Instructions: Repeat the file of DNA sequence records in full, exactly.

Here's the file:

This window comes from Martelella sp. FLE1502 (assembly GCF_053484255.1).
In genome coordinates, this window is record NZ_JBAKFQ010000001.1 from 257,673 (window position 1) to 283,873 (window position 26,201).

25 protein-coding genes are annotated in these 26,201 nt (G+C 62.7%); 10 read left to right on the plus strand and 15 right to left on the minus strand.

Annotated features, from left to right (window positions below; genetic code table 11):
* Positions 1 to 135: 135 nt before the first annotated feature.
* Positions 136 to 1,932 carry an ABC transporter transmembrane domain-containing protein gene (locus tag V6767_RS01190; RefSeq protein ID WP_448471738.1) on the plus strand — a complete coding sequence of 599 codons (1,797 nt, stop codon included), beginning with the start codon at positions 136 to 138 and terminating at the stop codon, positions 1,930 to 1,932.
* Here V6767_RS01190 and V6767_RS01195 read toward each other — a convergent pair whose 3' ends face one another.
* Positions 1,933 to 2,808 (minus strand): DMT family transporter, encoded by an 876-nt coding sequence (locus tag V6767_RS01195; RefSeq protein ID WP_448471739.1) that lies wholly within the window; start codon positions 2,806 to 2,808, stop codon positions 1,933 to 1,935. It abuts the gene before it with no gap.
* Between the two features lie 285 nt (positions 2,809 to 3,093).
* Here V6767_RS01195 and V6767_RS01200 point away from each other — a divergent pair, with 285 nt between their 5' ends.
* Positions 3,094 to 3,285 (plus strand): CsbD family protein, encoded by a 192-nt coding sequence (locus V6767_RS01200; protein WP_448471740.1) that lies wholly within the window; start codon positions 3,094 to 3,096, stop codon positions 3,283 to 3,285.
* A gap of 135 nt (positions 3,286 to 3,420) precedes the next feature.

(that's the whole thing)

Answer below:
This window comes from Martelella sp. FLE1502 (assembly GCF_053484255.1).
In genome coordinates, this window is record NZ_JBAKFQ010000001.1 from 257,673 (window position 1) to 283,873 (window position 26,201).

25 protein-coding genes are annotated in these 26,201 nt (G+C 62.7%); 10 read left to right on the plus strand and 15 right to left on the minus strand.

Annotated features, from left to right (window positions below; genetic code table 11):
* Positions 1 to 135: 135 nt before the first annotated feature.
* Positions 136 to 1,932 carry an ABC transporter transmembrane domain-containing protein gene (locus tag V6767_RS01190; RefSeq protein ID WP_448471738.1) on the plus strand — a complete coding sequence of 599 codons (1,797 nt, stop codon included), beginning with the start codon at positions 136 to 138 and terminating at the stop codon, positions 1,930 to 1,932.
* Here V6767_RS01190 and V6767_RS01195 read toward each other — a convergent pair whose 3' ends face one another.
* Positions 1,933 to 2,808 (minus strand): DMT family transporter, encoded by an 876-nt coding sequence (locus tag V6767_RS01195; RefSeq protein ID WP_448471739.1) that lies wholly within the window; start codon positions 2,806 to 2,808, stop codon positions 1,933 to 1,935. It abuts the gene before it with no gap.
* Between the two features lie 285 nt (positions 2,809 to 3,093).
* Here V6767_RS01195 and V6767_RS01200 point away from each other — a divergent pair, with 285 nt between their 5' ends.
* Positions 3,094 to 3,285 (plus strand): CsbD family protein, encoded by a 192-nt coding sequence (locus V6767_RS01200; protein WP_448471740.1) that lies wholly within the window; start codon positions 3,094 to 3,096, stop codon positions 3,283 to 3,285.
* A gap of 135 nt (positions 3,286 to 3,420) precedes the next feature.